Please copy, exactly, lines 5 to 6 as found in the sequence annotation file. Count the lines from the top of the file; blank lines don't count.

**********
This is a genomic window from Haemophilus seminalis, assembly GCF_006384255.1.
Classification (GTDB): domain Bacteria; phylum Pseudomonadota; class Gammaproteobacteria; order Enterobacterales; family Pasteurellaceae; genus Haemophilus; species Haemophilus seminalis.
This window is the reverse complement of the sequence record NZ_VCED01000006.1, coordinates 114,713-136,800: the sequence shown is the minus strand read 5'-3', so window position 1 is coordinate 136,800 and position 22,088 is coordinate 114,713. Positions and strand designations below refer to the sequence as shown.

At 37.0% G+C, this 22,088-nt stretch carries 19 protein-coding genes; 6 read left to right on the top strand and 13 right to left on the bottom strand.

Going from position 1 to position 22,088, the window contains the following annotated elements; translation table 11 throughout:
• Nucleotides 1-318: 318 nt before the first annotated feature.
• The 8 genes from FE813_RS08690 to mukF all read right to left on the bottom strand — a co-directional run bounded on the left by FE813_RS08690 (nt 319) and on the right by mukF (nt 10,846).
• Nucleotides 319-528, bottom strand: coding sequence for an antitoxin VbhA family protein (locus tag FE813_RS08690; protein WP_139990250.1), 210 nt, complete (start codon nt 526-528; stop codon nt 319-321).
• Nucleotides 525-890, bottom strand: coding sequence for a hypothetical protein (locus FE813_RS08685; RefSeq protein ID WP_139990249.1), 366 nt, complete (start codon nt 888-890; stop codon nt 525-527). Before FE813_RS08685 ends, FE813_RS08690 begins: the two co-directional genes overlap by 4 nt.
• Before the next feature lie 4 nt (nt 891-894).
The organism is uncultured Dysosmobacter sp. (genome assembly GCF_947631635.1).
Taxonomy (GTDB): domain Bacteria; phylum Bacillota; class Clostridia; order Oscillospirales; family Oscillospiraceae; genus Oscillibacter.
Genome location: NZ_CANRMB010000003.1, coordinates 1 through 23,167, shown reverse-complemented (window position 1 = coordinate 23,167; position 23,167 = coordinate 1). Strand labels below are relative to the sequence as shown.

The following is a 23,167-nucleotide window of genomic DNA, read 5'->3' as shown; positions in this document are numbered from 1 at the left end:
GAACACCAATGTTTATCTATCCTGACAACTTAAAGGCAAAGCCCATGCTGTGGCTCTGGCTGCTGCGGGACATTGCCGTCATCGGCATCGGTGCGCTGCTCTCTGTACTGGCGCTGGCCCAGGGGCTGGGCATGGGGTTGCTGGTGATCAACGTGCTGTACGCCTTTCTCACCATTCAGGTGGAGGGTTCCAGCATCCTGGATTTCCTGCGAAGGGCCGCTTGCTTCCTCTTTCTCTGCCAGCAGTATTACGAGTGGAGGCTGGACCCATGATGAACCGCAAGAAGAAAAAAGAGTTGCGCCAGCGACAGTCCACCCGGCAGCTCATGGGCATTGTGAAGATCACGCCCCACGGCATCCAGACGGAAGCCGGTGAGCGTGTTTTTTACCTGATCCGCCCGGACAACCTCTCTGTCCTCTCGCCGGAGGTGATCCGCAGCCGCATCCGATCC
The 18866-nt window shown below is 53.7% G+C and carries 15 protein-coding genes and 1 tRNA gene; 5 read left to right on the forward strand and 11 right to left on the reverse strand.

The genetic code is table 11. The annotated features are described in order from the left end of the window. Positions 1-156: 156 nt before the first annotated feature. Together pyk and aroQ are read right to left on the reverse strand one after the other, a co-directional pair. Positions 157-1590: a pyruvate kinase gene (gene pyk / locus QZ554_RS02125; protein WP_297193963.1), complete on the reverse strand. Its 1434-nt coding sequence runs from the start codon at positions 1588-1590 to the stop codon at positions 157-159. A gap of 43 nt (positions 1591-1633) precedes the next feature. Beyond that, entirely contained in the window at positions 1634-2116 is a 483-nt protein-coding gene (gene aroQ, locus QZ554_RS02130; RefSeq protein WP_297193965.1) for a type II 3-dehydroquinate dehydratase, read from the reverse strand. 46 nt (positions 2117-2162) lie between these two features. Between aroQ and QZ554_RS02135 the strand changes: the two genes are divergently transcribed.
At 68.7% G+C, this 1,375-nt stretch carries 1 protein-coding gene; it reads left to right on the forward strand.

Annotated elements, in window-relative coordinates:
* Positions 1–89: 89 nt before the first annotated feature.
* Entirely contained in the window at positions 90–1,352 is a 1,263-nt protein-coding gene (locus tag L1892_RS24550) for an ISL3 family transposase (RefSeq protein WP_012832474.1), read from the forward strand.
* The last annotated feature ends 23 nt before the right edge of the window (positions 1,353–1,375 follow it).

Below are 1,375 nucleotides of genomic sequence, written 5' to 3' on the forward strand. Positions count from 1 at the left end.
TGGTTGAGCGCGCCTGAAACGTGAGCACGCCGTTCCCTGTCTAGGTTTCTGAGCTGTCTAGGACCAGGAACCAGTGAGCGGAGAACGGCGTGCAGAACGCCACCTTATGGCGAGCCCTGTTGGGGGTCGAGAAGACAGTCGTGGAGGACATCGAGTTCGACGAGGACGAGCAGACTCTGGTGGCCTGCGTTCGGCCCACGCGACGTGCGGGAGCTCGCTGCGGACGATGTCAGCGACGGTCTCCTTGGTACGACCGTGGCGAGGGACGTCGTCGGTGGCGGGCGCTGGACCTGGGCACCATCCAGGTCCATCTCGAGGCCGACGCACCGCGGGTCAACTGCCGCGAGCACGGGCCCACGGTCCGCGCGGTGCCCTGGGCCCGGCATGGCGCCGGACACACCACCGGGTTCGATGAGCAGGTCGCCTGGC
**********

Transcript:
Going from position 1 to position 22,088, the window contains the following annotated elements; translation table 11 throughout:
• Nucleotides 1-318: 318 nt before the first annotated feature.